Glastonbury: a new system image, with Python 3.9 and Ubuntu 20.04

If you signed up for an account on PythonAnywhere after 21 June 2021, you’ll have Python 3.9 available – you can use it just like any other Python version. Additionally, the underlying operating system for your account will be Ubuntu 20.04, rather than the 16.04 used by older accounts.

If you signed up before that date, you’ll be on an older “system image” – essentially the version of the operating system and the set of installed packages that you have access to. You can switch to the new system image from the “Account” page, but you may need to make changes to your code and/or virtualenvs to make everything work – there’s more information on the linked page.

This post has more details on what’s new in the glastonbury system image. There’s a lot!

A new and better operating system

The operating system is now Ubuntu 20.04. While this doesn’t make any huge changes to the system, it made a number of the things below possible…

Python version changes

  • Python 3.9 (specifically, 3.9.5) is now supported.
  • We’ve installed new point releases of the other installed Pythons:
    • 3.5.10
    • 3.6.13
    • 3.7.10
    • 3.8.5
  • You can now configure the Bash command python to run any version of Python that the image supports. Previously, with Ubuntu 16.04, that command had to always run Python 2.7, which was annoying. Ubuntu 20.04 does not have that restriction, so if you’re using glastonbury you can go to the “Account” page, switch to the “System image” tab, and specify which version you want it to run. The default is 3.9. If you change which version python runs, the pip, ipython, virtualenv, and various other commands will also automatically switch over to match the new version at the same time.
  • Python 2.7 and 3.5 have reduced support; both are still installed, but we no longer pre-install any packages for them apart from pip and various virtualenv-related things. That means that you can use them, but you’ll need to install any dependencies you need for yourself. Python 3.5 may be dropped in the next system image; however, we’re planning to keep basic Python 2.7 support for at least the next couple of images. Don’t let that hold you back from upgrading, though! The Python development team dropped all support for it (including security patches) back in January 2020 so you should really be using Python 3.x for everything.
  • Python 3.4 is no longer installed.
  • We now have PyPy 7.3.4 installed, with support for Python 2.7.18 and 3.7.10.

Python packages

We’ve installed over 40 new Python packages, and updated all of the ones that we already supported. We won’t list all of them here to prevent this post from getting absurdly long, but here are the highlights:

  • As web2py now supports Python 3.x, and we no longer fully support 2.7, new web2py sites in accounts using the new system image will be started using Python 3.9. You can update existing sites to use 3.9 by changing the Python version on the “Web” page, but you should make sure you’ve fully upgraded your install to the very latest version of web2py using your site’s admin interface before doing so.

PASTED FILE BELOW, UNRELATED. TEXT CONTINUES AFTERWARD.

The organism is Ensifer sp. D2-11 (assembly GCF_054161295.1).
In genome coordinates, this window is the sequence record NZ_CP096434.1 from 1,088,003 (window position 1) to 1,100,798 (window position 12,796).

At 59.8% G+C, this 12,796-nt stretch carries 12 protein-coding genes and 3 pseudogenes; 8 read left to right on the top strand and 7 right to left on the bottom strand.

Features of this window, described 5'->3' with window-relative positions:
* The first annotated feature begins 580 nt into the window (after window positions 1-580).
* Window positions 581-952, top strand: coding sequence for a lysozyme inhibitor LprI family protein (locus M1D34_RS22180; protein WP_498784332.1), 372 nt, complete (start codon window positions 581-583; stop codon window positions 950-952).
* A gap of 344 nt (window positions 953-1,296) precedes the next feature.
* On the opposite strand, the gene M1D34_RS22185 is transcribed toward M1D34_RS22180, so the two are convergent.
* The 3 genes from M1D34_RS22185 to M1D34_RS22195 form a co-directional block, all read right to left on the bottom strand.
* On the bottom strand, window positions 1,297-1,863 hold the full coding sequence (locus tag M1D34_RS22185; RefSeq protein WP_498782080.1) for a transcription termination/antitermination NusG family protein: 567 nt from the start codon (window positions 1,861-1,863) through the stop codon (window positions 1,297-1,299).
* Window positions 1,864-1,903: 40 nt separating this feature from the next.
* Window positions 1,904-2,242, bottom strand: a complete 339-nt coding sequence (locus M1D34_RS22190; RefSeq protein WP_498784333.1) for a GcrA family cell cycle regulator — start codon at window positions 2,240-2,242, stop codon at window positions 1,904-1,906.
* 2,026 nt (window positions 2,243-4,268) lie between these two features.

• The latest version of Selenium, which works with headless Chrome, is now installed by default.
  • We’ve installed the tflite (TensorFlow Lite) package, which (unlike normal Tensorflow) works without problems inside websites on PythonAnywhere.
  • We’ve fixed an error in our system installs of the socks modules for Python 3 – these had two different modules installed, and they were interfering with each other. Only the newest one is installed now.
  • There was also a similar problem with bcrypt, which we’ve also fixed.
  • tweepy is now installed for all Python versions
  • tensorflow and likewise Tensorflow
  • dash for graphical dashboard apps
  • python-poppler for PDFs
  • PyTorch for machine learning
  • We’ve replaced the no-longer maintained pycrypto library with pycryptodome.
  • You need to install it using pip, but Playwright now works.

Non-Python packages

We’ve updated all of the OS packages too, and installed another 45 of them. Highlights again:

  • The version of SQLite that we have installed now support the FTS4 and FTS5 full-text search modules.
  • The most recent Postgres client tools have been installed, so that you won’t need to install updated ones into your account if you create a new Postgres server.
  • We’ve upgraded Tesseract to a more recent version.
  • We’ve installed the Julia language, version 1.6 – you can start it with julia in a Bash console.
  • We’ve upgraded Lua, and also installed LuaRocks so that you can install newer versions yourself, along with other Lua modules.
  • libreoffice is now installed so that you can use it in headless mode for document processing.
  • ping and whois are now installed, and will work from paid accounts.
  • A lot of man pages were missing, but are now installed.
  • Powershell (for those that like the Windows way of doing things :-)
  • We’ve installed the ncdu disk space analyser, which is a terminal-mode tool that helps you to work out what is using up your disk quota.

Any questions?

If you asked for a particular package to be installed, and we’ve installed it, then we should have already let you know – and in the few cases where we found we couldn’t install a particular package, we’ll have emailed you about that too. But if you’re wondering what the status is of some particular thing that you expected to have fixed in the new system image, and you’ve not heard from us, then just drop us a line at And likewise, if you have any other questions, just let us know :-)

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